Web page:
Red Meat, High-Fat Dairy Products Could Play a Role in Common Retina Disease


A study from SUNY University at Buffalo has found adherence to a Western diet could contribute to the development of late age-related macular degeneration.

Amy Millen, PhD

Amy Millen, PhD

A person’s diet could play a much larger role in their risk of developing age-related macular degeneration than previously thought.

Results of a study from the State University of New York at Buffalo revealed patients consuming a diet high in red and processed meats, refined grains, fried food, and high-fat dairy were 3 times more likely to develop the retinal condition.

“What we observed in this study was that people who had no AMD or early AMD at the start of our study and reported frequently consuming unhealthy foods were more likely to develop vision-threatening, late-stage disease approximately 18 years later,” said investigator Amy Millen, PhD, associate professor and associate chair of epidemiology and environmental health at University at Buffalo, in a press release.

One of the leading causes of vision loss among Americans, investigators sought to determine how diet plays a role in the development of late-stage age-related macular degeneration. To evaluate how a “Western” dietary pattern, which investigators classified as high in consumption of red and processed meat, fried food, refined grains and high-fat dairy, impacted disease development, investigators conducted an analysis using data from the Atherosclerosis Risk in Communities (ARIC) Study.

To assess any potential relationship, investigators used a 66-line item food frequency questionnaire administered at visit 1 and visit 3 to identify 29 food groups. ARIC participants who exhibited a change in age-related macular degeneration lesions between retinal photographs at visit 3 and visit 5 were graded side-by-side by investigators to determine disease incidence. Investigators compared the development of age-related macular degeneration based on whether participants had greater adherence to a Western or “prudent” diet.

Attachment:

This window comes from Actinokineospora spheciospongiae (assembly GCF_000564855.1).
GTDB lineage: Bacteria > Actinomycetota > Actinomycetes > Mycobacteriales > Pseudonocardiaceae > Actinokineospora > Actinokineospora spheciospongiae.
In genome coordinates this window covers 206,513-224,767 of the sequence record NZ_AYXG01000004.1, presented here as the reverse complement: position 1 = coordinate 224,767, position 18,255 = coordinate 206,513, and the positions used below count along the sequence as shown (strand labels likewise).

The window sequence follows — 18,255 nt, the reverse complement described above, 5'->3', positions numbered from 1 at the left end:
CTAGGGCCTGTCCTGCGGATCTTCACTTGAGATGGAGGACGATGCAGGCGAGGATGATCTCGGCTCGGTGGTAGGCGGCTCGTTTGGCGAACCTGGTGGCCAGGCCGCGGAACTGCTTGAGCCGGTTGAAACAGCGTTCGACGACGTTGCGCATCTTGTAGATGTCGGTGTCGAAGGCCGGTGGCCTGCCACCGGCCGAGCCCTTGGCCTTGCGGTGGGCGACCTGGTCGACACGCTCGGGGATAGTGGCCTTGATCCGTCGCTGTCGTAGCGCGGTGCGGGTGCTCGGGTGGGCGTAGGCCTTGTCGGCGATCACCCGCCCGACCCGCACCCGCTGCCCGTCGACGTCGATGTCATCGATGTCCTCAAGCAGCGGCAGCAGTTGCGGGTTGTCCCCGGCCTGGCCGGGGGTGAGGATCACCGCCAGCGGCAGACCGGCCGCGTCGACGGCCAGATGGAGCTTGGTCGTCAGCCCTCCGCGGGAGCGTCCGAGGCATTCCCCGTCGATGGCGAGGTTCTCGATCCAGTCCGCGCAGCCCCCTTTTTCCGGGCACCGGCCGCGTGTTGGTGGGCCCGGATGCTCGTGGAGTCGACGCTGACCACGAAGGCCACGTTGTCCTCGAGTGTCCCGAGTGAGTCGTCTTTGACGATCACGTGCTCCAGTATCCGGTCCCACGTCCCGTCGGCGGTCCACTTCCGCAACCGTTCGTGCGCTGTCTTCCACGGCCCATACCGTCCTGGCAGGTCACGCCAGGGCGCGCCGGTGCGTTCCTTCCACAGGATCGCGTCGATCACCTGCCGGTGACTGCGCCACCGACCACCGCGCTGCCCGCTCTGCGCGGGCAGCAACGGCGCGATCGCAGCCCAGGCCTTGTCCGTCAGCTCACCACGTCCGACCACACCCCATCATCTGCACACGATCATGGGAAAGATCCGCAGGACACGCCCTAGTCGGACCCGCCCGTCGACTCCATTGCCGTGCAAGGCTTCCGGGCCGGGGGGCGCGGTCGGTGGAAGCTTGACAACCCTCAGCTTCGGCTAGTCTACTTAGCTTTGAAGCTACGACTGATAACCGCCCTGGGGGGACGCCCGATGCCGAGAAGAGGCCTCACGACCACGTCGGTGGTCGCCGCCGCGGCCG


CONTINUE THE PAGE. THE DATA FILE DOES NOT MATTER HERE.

Investigators used logistic regression to estimate ORs and 95% CIs for incident AMD by tertiles of dietary pattern scores, adjusted for age, race, education, total calories and smoking status. Investigators used continuous scores to estimate P-trends.

Upon analyses, there were no observed associations between either dietary pattern examined and incident any or incident early age-related macular degeneration. Conversely, when examining the development of late age-related macular degeneration, investigators found participants with a Western pattern score were at 3 times greater risk of developing the condition compared to those below the median (OR=3.44, 95% CI: 1.33 to 8.87; P-trend=0.014). Investigators also noted the risk of developing late age-related macular degeneration was decreased but not statistically significant among patients with a prudent pattern score above compared to those with a score below the median (OR=0.51, 95% CI: 0.22 to 1.18; P-trend=0.054).

“Our work provides additional evidence that that diet matters,” Millen said of the results. “From a public health standpoint, we can tell people that if you have early AMD, it is likely in your best interest to limit your intake of processed meat, fried food, refined grains and high-fat dairy to preserve your vision over time.”

This study, titled “Diet patterns and the incidence of age-related macular degeneration in the Atherosclerosis Risk in Communities (ARIC) study,” was published in the British Journal of Ophthalmology.

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